Author Robert Murray is wowing audiences with his 1950s tales of life as a grocer boy in Dundee.
But the 78-year-old Carnoustie man told how he started off as a reluctant writer.
Robert’s book, entitled The Grocer’s Boy, tells of an eventful childhood in post-war Scotland, drawing on fond memories of his loving family, his mischievous group of friends and the many inspirational people who influenced him.
Born in Barry, Robert left school at 15 and started work as an apprentice grocer with William Low on Logie Street, eventually becoming a branch manager in Dundee at the age of just 19 – the firm’s youngest manager at the time.
Robert said: “This all really started when I was living in England and writing some notes for my grandchildren.
“I wasn’t thinking about being a message boy or a career in writing, I just wrote about my days in the Scouts and my school days.
“Then I thought about writing a novel, moved back to Scotland and joined a writers’ group, the Angus Writers’ Circle, and things moved on.
“I got invited to the Tayside Writers, which is a little group that still meets every Friday.
“And it was then I started writing notes about being a grocer’s boy and then met the remarkable Eddie Small in the writers’ group. He was in groups at Dundee University and is a real force in helping people.
“So I went from writing about being a grocer’s boy skinning cheese and slicing up bacon to going back to the 1950s and describing life when I lived near Carnoustie.
“I didn’t set out to write a book about anything in the 1950s, or society, and it has all just come about and now here I am doing talks about my book.”
After managing successive branches and qualifying as a member of the Grocers’ Institute, Robert was appointed as lecturer in distributive trades at Commercial College aged 23. He also worked with Watson & Philip Ltd, on Blackness Road, for 33 years as a training officer and group personnel manager.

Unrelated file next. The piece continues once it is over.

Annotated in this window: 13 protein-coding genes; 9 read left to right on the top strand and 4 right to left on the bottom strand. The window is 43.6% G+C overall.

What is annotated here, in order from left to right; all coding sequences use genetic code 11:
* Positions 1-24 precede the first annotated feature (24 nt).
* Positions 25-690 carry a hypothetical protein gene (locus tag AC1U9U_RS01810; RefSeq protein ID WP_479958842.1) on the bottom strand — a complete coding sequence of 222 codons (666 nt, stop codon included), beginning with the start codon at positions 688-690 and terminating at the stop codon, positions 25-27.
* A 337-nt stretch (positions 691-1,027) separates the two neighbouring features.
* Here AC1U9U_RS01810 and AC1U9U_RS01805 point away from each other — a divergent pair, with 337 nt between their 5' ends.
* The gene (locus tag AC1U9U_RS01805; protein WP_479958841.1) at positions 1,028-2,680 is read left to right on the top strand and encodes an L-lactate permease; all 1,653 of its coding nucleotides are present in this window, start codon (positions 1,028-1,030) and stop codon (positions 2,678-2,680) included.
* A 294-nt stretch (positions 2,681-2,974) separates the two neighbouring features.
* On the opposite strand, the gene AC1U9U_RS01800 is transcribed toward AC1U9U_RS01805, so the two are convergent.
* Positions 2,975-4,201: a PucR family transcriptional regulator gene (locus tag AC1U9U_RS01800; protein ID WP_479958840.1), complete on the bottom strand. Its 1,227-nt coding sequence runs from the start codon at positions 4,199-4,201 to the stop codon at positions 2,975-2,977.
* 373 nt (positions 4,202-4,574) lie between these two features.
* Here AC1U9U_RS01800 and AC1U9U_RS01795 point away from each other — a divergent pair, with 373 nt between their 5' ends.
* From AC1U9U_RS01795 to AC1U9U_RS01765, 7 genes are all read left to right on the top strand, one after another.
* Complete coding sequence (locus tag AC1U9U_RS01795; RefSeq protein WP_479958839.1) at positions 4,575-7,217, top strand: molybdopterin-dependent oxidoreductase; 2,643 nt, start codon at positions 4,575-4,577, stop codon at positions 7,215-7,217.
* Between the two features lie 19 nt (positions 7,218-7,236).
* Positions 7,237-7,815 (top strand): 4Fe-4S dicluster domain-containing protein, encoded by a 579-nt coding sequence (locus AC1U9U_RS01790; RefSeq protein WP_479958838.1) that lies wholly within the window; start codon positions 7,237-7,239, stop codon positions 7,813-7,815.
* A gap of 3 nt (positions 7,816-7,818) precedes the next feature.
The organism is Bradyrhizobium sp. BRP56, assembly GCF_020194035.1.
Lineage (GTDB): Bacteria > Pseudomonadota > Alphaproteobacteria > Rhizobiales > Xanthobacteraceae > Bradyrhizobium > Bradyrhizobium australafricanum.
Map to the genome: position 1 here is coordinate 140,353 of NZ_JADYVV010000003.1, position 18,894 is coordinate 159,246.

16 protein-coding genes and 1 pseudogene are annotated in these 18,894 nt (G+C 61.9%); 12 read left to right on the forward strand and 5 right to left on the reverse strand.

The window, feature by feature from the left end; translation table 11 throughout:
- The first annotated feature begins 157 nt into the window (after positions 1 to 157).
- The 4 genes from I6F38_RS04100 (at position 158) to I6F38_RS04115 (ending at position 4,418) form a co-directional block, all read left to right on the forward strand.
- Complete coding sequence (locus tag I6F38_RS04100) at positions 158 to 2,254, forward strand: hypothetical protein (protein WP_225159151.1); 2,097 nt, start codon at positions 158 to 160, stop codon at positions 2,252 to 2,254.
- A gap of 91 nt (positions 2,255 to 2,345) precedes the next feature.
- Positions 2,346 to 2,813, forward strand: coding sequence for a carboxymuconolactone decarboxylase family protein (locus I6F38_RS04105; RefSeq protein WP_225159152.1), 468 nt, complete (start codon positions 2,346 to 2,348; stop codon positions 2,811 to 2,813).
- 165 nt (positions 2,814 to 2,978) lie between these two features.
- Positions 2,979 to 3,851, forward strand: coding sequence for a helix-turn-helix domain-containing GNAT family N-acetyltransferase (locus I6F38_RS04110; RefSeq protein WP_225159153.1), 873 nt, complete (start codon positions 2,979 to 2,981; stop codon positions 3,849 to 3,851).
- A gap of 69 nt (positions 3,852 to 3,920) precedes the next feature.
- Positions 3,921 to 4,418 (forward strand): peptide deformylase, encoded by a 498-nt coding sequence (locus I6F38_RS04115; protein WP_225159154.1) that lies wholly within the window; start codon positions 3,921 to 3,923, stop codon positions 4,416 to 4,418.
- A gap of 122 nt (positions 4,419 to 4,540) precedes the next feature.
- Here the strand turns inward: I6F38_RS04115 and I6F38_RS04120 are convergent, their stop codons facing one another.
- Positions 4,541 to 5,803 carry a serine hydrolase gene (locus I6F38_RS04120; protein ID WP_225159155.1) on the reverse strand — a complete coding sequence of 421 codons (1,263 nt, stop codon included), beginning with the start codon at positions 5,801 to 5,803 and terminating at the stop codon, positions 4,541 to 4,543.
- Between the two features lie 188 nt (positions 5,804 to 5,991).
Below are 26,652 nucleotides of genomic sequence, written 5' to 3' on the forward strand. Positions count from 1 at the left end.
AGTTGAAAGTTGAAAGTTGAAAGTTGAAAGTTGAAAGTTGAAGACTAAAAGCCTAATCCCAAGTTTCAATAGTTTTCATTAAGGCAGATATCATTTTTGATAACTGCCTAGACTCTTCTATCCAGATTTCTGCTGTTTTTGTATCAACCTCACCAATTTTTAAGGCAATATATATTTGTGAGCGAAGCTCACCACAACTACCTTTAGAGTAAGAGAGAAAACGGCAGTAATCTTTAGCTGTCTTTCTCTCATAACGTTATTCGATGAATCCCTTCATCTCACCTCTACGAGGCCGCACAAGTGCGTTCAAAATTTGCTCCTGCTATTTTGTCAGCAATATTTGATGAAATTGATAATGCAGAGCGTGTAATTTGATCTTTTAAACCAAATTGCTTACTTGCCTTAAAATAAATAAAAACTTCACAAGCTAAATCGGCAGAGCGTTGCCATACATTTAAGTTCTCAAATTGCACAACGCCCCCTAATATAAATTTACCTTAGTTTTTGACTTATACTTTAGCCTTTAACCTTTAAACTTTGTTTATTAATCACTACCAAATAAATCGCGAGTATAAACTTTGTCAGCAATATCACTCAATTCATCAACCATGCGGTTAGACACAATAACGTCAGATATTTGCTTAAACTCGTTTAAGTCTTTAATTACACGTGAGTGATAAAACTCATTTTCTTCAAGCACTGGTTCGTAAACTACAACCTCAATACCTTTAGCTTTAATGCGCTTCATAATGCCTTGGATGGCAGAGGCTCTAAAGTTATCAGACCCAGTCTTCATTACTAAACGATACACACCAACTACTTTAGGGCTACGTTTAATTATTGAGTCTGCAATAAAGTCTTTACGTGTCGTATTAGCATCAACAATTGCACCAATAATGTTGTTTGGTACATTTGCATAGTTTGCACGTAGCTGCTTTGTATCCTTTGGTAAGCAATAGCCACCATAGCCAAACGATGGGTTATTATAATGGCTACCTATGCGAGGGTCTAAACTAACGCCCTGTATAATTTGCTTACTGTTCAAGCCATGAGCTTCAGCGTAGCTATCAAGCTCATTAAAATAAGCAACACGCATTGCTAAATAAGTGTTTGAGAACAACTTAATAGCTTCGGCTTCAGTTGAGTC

Robert told how at one of his lectures on the book and his career, he met up with an old colleague.
He said: “A man approached me and said he was John Allardyce and it turned out he was actually my apprentice but eventually went on to become an area manager. How amazing was that?
“He was my apprentice back on Logie Street and has brought me some old photos of me at the stores which I didn’t know existed.”
Next up for Robert is the Abertay Historical Society’s evening lecture next Wednesday when he attempts to give audiences a step back in time with his stories of the old days.
It takes place in lecture theatre two in the Dalhousie Building, Dundee University, and starts at 6.30pm, with doors open from 6pm.
The event is free but non-members are asked to consider making a small donation to the society.
Robert added: “There’s a big connection with people of a certain age who remember the old shops, places and things from that time.
“I didn’t realise that writing all this about my life as an apprentice was going to coincide with big changes and a big movement to self-service and self-sell.
“There was an industrialisation of it all. In my day I would skin the cheese, sweep floors and carry huge jute sacks of sugar then put it into 1lb and 2lb bags. It was all labour intensive.”